77

DR. REUBEN PETERSON HEADS STATE
.DIVISION OF NATIONAL CANCER FIGHTI

S...............52 62
Training school.. 35 42
college .......... 455 396
te school ........1440; 377
r Session........2194 2815
of Education...... 144
---- -~

with deduction
plications ..16623

10624

year 1921-1922...:.....11155
UNION OK
LI BE CHOSEN TONIGHT
1 decision on the book which
e used for the 1922 Michigan
opera will be made at 5 o'clock
'ternoon, when the book com-
meets at the Union. The selec-
ill be made from one of the five.
which have been submitted sinces
sing of school last semester.
al opportunity' for all men who
:o appear as tryouts for cast
ns in the opera will be given at
Jal rehearsal at 7 o'clock Fri-
ct. 7, in Mimes Campus theater.
apportunity is given primarily
ose men who were unable to
out last spring. At that time
:imately 500 men turned out and
200 have appeared as tryouts
From this number a list of
e men, best suited for cast parts
e chosen. Singers and dancers
e in greatest demand this year

Simple facts concerning the men-
ace of cancer will be presented to the
people of Michigan during the week
of Oct. 30-Nov. 5, in order to bring to
them a realization of the nature of the
disease. Such is the purpose of the
nation-wide Cancer Week campaign
as explained by'Dr. Reuben Peterson,
of the Medical school, who is state
chairman, in an interview yesterday
afternoon.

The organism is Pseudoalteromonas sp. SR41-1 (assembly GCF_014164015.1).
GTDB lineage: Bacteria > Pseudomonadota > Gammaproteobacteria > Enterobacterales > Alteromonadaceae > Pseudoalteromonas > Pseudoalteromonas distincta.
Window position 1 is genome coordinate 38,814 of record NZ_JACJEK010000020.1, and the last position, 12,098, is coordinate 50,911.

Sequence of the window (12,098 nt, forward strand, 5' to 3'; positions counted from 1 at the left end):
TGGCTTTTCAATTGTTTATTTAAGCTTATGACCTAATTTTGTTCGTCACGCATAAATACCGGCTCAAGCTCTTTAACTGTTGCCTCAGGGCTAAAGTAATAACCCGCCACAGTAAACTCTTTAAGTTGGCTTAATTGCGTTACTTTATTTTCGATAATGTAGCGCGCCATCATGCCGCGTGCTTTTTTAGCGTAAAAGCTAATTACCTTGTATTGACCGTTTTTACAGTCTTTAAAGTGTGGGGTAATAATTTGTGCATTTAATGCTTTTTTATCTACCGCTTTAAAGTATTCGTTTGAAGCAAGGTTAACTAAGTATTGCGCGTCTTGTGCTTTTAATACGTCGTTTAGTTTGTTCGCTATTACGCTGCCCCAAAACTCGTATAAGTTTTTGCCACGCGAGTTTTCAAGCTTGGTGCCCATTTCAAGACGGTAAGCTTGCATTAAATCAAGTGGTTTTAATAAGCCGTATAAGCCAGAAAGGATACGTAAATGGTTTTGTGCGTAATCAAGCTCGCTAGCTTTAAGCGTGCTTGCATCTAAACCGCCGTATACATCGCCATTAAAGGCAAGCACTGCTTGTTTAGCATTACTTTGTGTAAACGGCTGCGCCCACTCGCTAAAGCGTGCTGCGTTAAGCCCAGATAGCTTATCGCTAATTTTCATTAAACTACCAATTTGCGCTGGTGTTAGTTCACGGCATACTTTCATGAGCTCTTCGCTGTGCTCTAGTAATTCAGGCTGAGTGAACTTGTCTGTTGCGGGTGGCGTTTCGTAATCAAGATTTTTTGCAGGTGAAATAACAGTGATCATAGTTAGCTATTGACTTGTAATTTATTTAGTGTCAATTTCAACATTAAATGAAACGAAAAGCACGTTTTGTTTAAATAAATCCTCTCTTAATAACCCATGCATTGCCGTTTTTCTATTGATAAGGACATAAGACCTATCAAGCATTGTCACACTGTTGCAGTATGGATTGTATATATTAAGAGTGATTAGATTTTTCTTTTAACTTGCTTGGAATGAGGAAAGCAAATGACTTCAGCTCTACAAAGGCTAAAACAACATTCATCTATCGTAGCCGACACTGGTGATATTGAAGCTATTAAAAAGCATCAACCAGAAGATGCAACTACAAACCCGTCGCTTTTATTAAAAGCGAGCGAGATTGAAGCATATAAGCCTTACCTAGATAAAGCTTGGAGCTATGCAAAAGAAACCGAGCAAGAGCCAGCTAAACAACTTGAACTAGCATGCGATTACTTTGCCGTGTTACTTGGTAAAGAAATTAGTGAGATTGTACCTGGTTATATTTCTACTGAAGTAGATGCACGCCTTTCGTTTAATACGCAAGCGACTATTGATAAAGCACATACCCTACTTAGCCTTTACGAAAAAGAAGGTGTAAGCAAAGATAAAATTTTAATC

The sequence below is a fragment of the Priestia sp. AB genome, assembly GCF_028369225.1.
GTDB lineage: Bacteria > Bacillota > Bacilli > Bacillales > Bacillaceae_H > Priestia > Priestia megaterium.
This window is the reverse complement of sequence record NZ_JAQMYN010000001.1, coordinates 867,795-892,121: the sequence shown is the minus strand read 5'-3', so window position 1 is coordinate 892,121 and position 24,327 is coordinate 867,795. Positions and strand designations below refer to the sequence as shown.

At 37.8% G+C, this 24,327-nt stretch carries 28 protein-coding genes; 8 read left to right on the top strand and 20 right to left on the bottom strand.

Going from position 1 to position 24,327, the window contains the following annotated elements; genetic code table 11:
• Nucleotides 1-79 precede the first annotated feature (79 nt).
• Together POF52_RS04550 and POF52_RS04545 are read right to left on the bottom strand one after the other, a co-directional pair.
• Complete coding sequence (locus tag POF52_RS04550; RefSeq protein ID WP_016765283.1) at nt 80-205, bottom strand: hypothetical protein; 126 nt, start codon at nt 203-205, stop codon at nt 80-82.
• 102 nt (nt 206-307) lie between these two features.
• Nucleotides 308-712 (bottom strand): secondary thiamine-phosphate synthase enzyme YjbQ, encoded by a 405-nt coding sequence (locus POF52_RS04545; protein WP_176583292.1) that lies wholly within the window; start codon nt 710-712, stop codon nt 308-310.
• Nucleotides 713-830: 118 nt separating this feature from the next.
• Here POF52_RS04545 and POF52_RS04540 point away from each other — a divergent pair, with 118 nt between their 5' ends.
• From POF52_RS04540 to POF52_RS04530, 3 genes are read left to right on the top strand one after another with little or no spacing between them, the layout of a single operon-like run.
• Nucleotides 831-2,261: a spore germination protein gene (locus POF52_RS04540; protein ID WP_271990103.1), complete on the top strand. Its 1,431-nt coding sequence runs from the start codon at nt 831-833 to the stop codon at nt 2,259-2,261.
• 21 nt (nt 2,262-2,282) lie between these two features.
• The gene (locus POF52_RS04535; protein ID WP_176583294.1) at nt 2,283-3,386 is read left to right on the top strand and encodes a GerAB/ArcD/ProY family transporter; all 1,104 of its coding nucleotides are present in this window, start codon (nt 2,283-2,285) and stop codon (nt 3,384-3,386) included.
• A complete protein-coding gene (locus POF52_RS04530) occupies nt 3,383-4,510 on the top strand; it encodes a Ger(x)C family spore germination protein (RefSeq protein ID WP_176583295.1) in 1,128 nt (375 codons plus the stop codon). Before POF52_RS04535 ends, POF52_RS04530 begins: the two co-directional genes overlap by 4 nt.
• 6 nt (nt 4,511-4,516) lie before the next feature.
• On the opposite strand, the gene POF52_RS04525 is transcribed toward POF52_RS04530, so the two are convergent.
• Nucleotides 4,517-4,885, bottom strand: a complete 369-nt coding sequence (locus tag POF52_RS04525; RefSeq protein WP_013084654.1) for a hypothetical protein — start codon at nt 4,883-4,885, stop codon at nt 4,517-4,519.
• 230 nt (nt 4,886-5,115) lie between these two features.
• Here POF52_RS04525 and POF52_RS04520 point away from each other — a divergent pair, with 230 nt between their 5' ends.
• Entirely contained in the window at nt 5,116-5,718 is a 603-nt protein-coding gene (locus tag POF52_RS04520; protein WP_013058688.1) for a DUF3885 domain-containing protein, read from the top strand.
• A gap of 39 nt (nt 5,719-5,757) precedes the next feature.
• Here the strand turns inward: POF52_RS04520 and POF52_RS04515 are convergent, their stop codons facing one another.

Sills 90,000 Yearly
"The information which we wish to
get to the general public is this: 90,-
000 people die of cancer in the United
States every year. Cancer starts as
a local disease. If treated early
enough, while it is still local, it can
be cured. We intend to go into detail
about a few symptoms. We are cir-
culating thousands of pamphlets on
the subject, more than 400 newspa-
pers are helping us, 500 movie hous-
es are to show slides both prior to
and during Cancer Week, and," con-
cluded Dr. Peterson, "after all this
work, we sincerely hope that we
shall have brought home to the public
the nature of the dread disease and
BUSINESS TRYOUTS
Tryouts for the busiIess side
of The Michigan Daily may apply
between 2 and 4 o'clock any aft-
ernoon this week. First semester
freshmen are not eligible.

the absolute necessity for seeking ad-
vice early, before the disease reaches
a fatal point."
State Subdivided
Dr. Peterson has, for the purpose of
organizing his work, divided the state
into 13 districts corresponding to the
13 congressional districts. Each dis-
trict is to have its district chairman,
who in turn appoints sub-chairmen
and sub-committees in each county.
In Washtenaw county the local chair-
man is Dr. J. A. Wessinger, local
health officer. Dr. A. S. Warthin,. of
the University, has chrge of the lec-
ture bureau for the county, and is to
arrange for four or five public tec-
tures to be given in the city and
county.
Solicit Wonen's Help
Besides these district divisions,
there is td be a central state commit-
tee, to which in addition to the district
chairmen have been appointed repre-
sentatives from various women's
clubs and organizations whose duty it
is to help get the facts before the
women of the state,
Michigan, Ohio, Illinois, and Wis-
consin compose one of the regions in-
to which the entire country has been
divided. The chairman for this re-
gion is Dr. Fred T. Murphy, of De-
troit. The plan as a whole originated
in the American Society for the Con-
trol of Cancer, which has been in ex-
istenhce since 1903, and the announced
intention of the campaign is not to'
scare the people, but rather to pro-
mulgate a knowledge of the nature of
cancer.